Experts have long known that taking statins lowers your risk of LDL, or “bad” cholesterol. But the question remained, in healthy people, does lowering that cholesterol really save lives?
Now, a new study provides more insight into that debate: Statins cut the risk of early death in people with high LDL cholesterol, but no signs of heart disease, a new study in Circulation found.
In the study, researchers recruited over 5,500 men without evidence of heart disease, grouped them by cholesterol levels, and gave some 40 milligrams (mg) of a statin called pravastatin and others a placebo drug. They found that those with high LDL—190 mg/dL or above—who were taking the stain were 28 percent less likely to die of coronary heart disease and 18 percent less likely to die overall during the 20-year follow up than those taking the placebo.
The statin reduced their cholesterol levels by about 23 percent after one year, the study found.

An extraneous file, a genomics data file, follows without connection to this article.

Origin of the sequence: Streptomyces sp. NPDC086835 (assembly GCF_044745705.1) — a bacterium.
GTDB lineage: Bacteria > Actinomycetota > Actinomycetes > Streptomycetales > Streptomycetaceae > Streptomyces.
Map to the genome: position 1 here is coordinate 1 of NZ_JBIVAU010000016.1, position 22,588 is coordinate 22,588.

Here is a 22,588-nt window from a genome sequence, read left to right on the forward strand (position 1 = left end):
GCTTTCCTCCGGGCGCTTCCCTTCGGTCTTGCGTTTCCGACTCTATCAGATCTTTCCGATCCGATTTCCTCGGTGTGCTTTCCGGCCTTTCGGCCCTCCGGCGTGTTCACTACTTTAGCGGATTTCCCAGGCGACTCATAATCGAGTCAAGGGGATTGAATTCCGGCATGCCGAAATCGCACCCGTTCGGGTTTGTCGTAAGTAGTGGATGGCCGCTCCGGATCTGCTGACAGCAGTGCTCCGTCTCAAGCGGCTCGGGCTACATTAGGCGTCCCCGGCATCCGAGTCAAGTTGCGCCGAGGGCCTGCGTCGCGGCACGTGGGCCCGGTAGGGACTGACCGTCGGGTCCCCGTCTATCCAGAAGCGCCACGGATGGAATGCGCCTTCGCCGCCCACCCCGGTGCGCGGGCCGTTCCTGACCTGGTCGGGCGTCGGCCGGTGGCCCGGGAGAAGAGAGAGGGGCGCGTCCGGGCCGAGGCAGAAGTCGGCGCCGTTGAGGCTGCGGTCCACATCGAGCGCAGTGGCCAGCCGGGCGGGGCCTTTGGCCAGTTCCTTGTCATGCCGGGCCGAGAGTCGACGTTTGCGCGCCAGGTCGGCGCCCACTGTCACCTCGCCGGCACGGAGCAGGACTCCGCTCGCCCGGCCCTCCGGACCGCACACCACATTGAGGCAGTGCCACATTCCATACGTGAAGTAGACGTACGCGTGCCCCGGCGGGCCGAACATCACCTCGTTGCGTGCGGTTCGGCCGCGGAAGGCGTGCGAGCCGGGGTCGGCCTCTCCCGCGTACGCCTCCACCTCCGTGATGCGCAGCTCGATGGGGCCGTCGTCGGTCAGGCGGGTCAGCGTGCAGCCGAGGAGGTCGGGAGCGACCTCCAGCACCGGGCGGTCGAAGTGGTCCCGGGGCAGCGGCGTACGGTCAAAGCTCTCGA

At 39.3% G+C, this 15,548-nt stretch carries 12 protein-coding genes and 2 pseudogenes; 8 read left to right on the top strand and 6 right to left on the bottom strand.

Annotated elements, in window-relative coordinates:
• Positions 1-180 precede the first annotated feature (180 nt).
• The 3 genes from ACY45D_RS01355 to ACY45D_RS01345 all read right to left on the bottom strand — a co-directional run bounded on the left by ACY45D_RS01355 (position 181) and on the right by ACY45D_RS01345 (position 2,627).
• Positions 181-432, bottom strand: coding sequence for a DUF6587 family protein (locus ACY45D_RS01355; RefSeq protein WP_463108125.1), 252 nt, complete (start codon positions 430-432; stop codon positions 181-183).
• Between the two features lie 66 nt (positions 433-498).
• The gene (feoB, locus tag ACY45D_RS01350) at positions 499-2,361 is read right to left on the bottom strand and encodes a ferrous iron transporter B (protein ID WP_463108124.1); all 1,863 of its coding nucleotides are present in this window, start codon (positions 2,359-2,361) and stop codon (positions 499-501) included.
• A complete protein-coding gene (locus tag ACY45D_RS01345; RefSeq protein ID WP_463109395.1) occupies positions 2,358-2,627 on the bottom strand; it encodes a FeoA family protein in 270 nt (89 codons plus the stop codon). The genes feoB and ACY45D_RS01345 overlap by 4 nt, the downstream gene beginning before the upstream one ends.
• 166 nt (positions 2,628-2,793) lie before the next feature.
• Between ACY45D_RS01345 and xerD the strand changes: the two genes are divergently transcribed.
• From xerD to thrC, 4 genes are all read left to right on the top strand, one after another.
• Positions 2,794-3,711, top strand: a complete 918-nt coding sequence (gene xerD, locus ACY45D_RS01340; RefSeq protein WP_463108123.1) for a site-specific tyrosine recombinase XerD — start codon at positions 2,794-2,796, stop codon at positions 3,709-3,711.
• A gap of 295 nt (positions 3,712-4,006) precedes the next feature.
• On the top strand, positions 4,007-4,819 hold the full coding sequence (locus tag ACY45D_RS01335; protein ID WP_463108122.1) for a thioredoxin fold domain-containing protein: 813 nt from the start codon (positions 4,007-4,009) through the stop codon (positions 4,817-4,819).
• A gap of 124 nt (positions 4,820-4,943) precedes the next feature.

In men with cholesterol levels below 190 mg/dL—an average reading of 178 mg/dL at baseline—those who took the statin reduced their risk of coronary heart disease by 27 percent and major cardiac events like heart attacks by 23 percent compared to those who took a placebo, too.
The researchers say that these findings provide support for statin therapy as a preventive measure for people with LDL above 190 mg/dL, and also for those below that level, or 155 mg/dL or higher.
They believe the findings show that levels above 190 should begin statin therapy without the need for other assessment of risk, since the high LDL is risk enough in itself, they explain in a statement. Still, you should talk to your doctor to weigh your individual risks and benefits before starting a new prescription regimen.
Current guidelines say that LDL above 190 mg/dL is considered “very high,” and LDL levels below 100 are considered “optimal”.
Statins block an enzyme called HMG-CoA reductase, which is involved in cholesterol production in your liver. If too much cholesterol builds up in your blood vessels, it can cause them to narrow and stiffen. As a result, plaque can develop, blocking blood flow to the heart and potentially causing a heart attack.
Not sure what your levels are? Get them checked. Guys should get a baseline reading by age 35—younger if they have risk factors like being overweight or having a family history of heart disease—and continue to get re-checked every five years, according to Randy Wexler, M.D, an associate professor of family medicine at The Ohio State University Wexner Medical Center.
By Christa Sgobba